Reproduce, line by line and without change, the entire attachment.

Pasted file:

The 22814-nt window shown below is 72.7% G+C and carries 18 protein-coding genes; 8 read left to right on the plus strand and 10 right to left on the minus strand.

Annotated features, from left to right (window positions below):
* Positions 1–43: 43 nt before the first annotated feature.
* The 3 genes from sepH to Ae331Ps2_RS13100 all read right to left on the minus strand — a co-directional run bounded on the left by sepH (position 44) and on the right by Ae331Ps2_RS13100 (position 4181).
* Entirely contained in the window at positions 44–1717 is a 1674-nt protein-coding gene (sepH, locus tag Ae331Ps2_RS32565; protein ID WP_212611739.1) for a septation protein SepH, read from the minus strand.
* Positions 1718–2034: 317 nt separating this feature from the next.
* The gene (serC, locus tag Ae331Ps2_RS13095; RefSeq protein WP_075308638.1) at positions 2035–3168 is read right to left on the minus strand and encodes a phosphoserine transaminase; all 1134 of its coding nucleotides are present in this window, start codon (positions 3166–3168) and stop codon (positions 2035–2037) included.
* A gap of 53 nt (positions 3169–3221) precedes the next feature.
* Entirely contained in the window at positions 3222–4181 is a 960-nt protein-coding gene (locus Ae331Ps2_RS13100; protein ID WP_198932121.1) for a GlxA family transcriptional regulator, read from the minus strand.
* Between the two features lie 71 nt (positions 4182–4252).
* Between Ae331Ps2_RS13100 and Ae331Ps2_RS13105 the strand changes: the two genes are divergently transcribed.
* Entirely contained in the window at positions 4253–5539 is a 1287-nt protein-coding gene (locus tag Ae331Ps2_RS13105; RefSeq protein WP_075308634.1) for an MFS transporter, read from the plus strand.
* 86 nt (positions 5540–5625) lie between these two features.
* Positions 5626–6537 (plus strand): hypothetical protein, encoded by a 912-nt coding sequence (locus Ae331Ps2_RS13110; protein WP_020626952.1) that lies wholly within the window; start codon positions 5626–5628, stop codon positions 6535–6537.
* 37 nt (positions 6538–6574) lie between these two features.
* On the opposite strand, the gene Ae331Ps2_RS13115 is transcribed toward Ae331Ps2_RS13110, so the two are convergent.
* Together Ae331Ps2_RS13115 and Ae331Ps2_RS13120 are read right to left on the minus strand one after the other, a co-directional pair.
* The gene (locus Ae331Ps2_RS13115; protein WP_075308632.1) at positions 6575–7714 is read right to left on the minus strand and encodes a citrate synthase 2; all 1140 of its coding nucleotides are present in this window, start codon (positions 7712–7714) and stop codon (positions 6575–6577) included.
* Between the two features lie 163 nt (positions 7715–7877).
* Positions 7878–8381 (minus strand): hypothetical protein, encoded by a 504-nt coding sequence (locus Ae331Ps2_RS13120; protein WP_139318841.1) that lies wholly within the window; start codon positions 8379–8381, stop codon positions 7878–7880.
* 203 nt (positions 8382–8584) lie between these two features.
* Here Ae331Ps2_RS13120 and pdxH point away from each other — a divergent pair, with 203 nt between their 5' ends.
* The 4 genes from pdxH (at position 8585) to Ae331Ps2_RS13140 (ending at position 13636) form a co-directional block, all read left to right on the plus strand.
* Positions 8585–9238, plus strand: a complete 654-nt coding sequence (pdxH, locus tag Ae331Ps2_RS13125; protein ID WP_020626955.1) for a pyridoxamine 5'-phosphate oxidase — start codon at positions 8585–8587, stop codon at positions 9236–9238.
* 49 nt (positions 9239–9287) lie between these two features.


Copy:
The 22814-nt window shown below is 72.7% G+C and carries 18 protein-coding genes; 8 read left to right on the plus strand and 10 right to left on the minus strand.

Annotated features, from left to right (window positions below):
* Positions 1–43: 43 nt before the first annotated feature.
* The 3 genes from sepH to Ae331Ps2_RS13100 all read right to left on the minus strand — a co-directional run bounded on the left by sepH (position 44) and on the right by Ae331Ps2_RS13100 (position 4181).
* Entirely contained in the window at positions 44–1717 is a 1674-nt protein-coding gene (sepH, locus tag Ae331Ps2_RS32565; protein ID WP_212611739.1) for a septation protein SepH, read from the minus strand.
* Positions 1718–2034: 317 nt separating this feature from the next.
* The gene (serC, locus tag Ae331Ps2_RS13095; RefSeq protein WP_075308638.1) at positions 2035–3168 is read right to left on the minus strand and encodes a phosphoserine transaminase; all 1134 of its coding nucleotides are present in this window, start codon (positions 3166–3168) and stop codon (positions 2035–2037) included.
* A gap of 53 nt (positions 3169–3221) precedes the next feature.
* Entirely contained in the window at positions 3222–4181 is a 960-nt protein-coding gene (locus Ae331Ps2_RS13100; protein ID WP_198932121.1) for a GlxA family transcriptional regulator, read from the minus strand.
* Between the two features lie 71 nt (positions 4182–4252).
* Between Ae331Ps2_RS13100 and Ae331Ps2_RS13105 the strand changes: the two genes are divergently transcribed.
* Entirely contained in the window at positions 4253–5539 is a 1287-nt protein-coding gene (locus tag Ae331Ps2_RS13105; RefSeq protein WP_075308634.1) for an MFS transporter, read from the plus strand.
* 86 nt (positions 5540–5625) lie between these two features.
* Positions 5626–6537 (plus strand): hypothetical protein, encoded by a 912-nt coding sequence (locus Ae331Ps2_RS13110; protein WP_020626952.1) that lies wholly within the window; start codon positions 5626–5628, stop codon positions 6535–6537.
* 37 nt (positions 6538–6574) lie between these two features.
* On the opposite strand, the gene Ae331Ps2_RS13115 is transcribed toward Ae331Ps2_RS13110, so the two are convergent.
* Together Ae331Ps2_RS13115 and Ae331Ps2_RS13120 are read right to left on the minus strand one after the other, a co-directional pair.
* The gene (locus Ae331Ps2_RS13115; protein WP_075308632.1) at positions 6575–7714 is read right to left on the minus strand and encodes a citrate synthase 2; all 1140 of its coding nucleotides are present in this window, start codon (positions 7712–7714) and stop codon (positions 6575–6577) included.
* Between the two features lie 163 nt (positions 7715–7877).
* Positions 7878–8381 (minus strand): hypothetical protein, encoded by a 504-nt coding sequence (locus Ae331Ps2_RS13120; protein WP_139318841.1) that lies wholly within the window; start codon positions 8379–8381, stop codon positions 7878–7880.
* 203 nt (positions 8382–8584) lie between these two features.
* Here Ae331Ps2_RS13120 and pdxH point away from each other — a divergent pair, with 203 nt between their 5' ends.
* The 4 genes from pdxH (at position 8585) to Ae331Ps2_RS13140 (ending at position 13636) form a co-directional block, all read left to right on the plus strand.
* Positions 8585–9238, plus strand: a complete 654-nt coding sequence (pdxH, locus tag Ae331Ps2_RS13125; protein ID WP_020626955.1) for a pyridoxamine 5'-phosphate oxidase — start codon at positions 8585–8587, stop codon at positions 9236–9238.
* 49 nt (positions 9239–9287) lie between these two features.